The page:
Wednesday, July 15, 2009
The Peaceful Transfer of Power
My paternal grandparents were on opposite sides of the political spectrum. Grandpa was a Republican, Grandma was a Democrat. They mutually agreed to abstain from voting because their votes would merely cancel each other out.
One election Grandpa sneaked downtown and voted for his Republican candidate. Grandma found out minutes before the polls closed. She ran down the street, clutching her skirt, and reached the polling booth just in time to cast her ballot for the Democratic candidate—to annul Grandpa's subterfuge. You gotta love democracy.
Honduras just experienced a coup. Iran's recent election leaves everyone wondering. Don't get me started on North Korea, Burma, China . . .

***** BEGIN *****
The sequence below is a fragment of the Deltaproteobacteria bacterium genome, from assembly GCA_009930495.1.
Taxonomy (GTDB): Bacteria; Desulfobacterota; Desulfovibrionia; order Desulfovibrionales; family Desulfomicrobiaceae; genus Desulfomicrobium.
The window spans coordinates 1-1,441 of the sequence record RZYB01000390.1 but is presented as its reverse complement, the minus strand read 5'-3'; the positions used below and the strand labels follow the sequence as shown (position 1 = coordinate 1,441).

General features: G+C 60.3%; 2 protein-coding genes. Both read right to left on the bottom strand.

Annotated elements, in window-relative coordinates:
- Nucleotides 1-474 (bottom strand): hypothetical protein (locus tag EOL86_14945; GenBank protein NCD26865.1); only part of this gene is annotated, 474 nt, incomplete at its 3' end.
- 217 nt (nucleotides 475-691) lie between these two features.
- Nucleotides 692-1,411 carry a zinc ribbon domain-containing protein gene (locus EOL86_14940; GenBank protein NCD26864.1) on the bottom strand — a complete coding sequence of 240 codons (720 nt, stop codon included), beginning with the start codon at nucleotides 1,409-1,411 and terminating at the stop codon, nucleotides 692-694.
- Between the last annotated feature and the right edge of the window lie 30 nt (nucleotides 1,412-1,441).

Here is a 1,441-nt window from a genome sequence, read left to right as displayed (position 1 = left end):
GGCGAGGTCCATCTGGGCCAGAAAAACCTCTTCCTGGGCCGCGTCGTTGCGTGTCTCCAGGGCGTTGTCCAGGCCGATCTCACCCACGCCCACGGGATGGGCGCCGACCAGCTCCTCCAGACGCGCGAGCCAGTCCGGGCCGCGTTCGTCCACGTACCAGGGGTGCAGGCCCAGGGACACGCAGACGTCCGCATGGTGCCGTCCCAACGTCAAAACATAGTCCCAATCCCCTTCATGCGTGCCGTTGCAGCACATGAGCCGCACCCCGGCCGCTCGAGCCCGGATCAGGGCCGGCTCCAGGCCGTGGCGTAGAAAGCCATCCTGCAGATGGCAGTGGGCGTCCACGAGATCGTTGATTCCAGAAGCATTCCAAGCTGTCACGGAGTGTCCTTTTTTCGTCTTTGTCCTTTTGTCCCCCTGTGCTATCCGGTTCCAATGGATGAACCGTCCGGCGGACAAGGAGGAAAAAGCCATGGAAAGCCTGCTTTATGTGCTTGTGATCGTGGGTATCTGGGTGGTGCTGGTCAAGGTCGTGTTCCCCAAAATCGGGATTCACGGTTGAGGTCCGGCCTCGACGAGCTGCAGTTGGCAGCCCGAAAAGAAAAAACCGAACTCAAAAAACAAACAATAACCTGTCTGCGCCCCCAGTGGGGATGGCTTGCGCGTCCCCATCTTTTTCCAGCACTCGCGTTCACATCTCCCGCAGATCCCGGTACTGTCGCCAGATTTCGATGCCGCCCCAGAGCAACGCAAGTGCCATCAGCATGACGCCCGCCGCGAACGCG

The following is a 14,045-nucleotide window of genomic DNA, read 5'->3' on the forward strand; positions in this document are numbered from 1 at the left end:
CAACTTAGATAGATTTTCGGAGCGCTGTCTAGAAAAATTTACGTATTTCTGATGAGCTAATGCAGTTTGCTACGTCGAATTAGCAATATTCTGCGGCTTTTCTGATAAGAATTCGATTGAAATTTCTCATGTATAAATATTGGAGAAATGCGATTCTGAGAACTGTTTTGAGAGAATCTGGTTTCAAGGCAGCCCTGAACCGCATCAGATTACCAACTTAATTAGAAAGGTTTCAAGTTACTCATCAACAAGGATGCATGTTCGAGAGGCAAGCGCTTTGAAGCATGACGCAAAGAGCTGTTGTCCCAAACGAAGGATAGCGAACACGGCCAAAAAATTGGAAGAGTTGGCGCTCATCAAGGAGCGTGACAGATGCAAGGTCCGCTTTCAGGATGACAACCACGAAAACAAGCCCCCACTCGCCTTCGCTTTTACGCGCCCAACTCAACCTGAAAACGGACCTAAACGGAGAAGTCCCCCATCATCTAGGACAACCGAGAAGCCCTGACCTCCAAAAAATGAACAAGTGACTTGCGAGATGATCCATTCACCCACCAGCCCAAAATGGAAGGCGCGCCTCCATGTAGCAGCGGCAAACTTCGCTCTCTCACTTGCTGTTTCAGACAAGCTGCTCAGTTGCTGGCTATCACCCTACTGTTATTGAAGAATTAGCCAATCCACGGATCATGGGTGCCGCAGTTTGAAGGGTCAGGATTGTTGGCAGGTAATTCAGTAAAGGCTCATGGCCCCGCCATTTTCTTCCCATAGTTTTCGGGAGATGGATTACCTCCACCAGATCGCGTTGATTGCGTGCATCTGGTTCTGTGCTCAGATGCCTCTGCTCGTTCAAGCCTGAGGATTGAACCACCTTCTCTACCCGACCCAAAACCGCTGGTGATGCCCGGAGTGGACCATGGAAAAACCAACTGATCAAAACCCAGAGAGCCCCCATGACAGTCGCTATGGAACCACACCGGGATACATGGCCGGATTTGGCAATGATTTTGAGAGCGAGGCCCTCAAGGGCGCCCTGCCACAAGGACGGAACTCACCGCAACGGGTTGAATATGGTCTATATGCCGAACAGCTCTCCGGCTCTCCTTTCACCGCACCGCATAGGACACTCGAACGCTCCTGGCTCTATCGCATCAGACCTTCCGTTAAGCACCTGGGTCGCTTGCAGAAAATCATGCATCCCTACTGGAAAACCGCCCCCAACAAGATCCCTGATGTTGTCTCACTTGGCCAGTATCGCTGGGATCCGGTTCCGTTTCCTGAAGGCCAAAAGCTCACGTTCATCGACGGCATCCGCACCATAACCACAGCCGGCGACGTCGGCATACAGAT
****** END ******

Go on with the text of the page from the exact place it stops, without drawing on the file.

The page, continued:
I keep recalling the images of George W. Bush showing Barack H. Obama around the White House. The country was polarized; the divide seems to get worse every election. It takes no great stretch of the imagination to wonder if one party might someday refuse to hand power over to another.
Yet hand over they do. Argue all you want about righteousness, the Constitution, and the rule of law, it took character for Bush to show Obama his new quarters, his new office; for Bush to make Obama's transition as smooth as possible; for Bush to say, in effect, "I disagree with you, boy-oh-boy I disagree with you, nevertheless I hand the reigns of power over to you."
Even though I consider Bush to be the worst president in American history, I take my hat off to him for making the transfer of power look easy. He was commander-in-chief of the most stunningly invincible military force the planet has ever known, yet he said, to the head of the rival party, "Here, it's yours."
And only because the majority of the population wanted him to. Go figure.